Jul 03Community Building in Sacramento at 7th and H
This summer, Mercy Housing is piloting a new style of resident engagement called Community Connect at six communities in the Sacramento area. These monthly gatherings mark a cultural shift away from ‘town hall’ style meetings led by staff to connection-building group activities guided by resident leadership, interests, and concerns. The structure of these get-togethers is born from the collaboration of Mercy Housing and Trusted Space Partners creating community transforming gatherings in Sunnydale.
“Every person, no matter their life circumstances, has the wisdom to share and needs to feel valued by others,” says Frankie Blackburn, who is a partner at Trusted Space Partners. “Creating moments for diverse neighbors and staff to connect and exchange small favors on a regular basis unleashes new resources for the community while also increasing the health and well-being of individual community members. The habit of connection and mutual support builds new awareness and trust, both of which are critical ingredients when coming together at the community table to solve common problems.”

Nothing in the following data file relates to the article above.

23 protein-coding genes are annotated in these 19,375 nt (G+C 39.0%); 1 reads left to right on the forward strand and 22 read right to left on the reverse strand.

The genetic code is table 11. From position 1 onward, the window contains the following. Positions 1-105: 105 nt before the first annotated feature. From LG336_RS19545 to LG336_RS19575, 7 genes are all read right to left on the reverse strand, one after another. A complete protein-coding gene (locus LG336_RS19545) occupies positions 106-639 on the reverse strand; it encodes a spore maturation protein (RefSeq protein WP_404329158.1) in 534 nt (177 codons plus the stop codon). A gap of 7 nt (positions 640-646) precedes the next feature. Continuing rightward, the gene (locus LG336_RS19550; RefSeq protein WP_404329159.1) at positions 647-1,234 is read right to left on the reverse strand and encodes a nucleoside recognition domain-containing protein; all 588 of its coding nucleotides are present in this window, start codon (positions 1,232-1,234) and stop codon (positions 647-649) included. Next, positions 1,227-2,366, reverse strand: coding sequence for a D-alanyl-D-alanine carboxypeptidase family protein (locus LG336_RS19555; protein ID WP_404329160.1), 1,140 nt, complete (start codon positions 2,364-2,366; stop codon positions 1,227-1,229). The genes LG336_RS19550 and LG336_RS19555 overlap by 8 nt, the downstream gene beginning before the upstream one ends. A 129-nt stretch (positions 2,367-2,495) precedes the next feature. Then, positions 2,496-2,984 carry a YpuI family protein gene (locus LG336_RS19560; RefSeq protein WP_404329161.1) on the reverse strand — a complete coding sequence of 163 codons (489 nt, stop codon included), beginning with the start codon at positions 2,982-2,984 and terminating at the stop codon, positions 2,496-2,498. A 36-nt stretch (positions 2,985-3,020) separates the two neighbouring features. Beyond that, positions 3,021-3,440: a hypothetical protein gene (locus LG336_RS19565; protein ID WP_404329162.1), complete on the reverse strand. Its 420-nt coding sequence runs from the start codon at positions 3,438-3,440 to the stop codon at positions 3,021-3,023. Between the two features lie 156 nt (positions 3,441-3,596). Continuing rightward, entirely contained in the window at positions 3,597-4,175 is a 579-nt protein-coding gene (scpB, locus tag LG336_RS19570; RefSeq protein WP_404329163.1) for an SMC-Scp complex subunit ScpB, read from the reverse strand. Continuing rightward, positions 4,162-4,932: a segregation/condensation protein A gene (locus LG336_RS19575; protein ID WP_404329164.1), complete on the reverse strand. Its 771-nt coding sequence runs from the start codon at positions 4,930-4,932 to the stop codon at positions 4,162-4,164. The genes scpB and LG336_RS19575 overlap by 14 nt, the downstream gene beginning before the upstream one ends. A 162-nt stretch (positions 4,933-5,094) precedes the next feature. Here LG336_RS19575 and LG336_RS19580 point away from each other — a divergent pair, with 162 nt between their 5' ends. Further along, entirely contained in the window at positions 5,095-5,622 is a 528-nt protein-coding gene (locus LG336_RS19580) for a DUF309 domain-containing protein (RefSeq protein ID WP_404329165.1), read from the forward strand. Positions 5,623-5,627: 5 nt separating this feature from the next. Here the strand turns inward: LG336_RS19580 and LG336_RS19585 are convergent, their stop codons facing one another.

The Community Connect meetings have a very consistent structure, within which there is improvisation. Part of the meeting is used to facilitate small connections between residents in an effort to build a web of community. At the beginning of each gathering, residents and staff share a meal. While they finish eating, everyone gathers in a circle and shares what is “New and Good” with them. These small upbeat announcements are acknowledged by the whole group and set an aspirational tone. Following “New and Good” is an activity called “Marketplace” which is an in-person opportunity for residents to request services and offer favors with each other. For example, someone might ask for help to assemble an IKEA dresser or need a ride to the grocery store. Another person might offer to prepare meals or to do nail art. If there is a match, people exchange contact information.
The core of this gathering is a whole community discussion of resident-suggested interests. Topics are chosen while everyone sits in a circle and has an equal opportunity to share and be heard. Once chosen, smaller focus groups break off to discuss specific concerns. Conversations could include access to pet care resources in the neighborhood, activities that could be added to the social calendar, or security in the building. Within these groups, everyone has a voice. Sometimes discussions can get heated, but the goal is to hear all sides and find a constructive solution while fostering community.